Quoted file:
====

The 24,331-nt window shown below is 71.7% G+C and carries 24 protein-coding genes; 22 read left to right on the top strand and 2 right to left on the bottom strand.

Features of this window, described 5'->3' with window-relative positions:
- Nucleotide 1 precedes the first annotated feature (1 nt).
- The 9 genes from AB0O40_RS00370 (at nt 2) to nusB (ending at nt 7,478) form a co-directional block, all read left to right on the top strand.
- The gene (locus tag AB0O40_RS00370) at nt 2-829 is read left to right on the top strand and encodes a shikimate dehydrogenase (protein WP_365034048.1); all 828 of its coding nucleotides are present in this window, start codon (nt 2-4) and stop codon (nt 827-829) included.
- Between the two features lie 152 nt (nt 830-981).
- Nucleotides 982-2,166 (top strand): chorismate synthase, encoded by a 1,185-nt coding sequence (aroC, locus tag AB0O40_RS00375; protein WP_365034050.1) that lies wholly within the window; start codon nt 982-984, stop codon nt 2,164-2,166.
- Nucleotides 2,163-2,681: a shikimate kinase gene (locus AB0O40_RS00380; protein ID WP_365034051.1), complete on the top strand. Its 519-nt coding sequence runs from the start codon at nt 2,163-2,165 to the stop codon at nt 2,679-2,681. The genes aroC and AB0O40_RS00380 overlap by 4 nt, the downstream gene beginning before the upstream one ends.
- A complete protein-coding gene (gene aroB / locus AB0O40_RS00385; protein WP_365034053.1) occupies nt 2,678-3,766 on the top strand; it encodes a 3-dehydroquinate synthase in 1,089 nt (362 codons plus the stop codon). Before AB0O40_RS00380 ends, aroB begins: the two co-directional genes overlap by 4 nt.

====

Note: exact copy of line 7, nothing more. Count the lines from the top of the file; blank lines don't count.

- Nucleotides 982-2,166 (top strand): chorismate synthase, encoded by a 1,185-nt coding sequence (aroC, locus tag AB0O40_RS00375; protein WP_365034050.1) that lies wholly within the window; start codon nt 982-984, stop codon nt 2,164-2,166.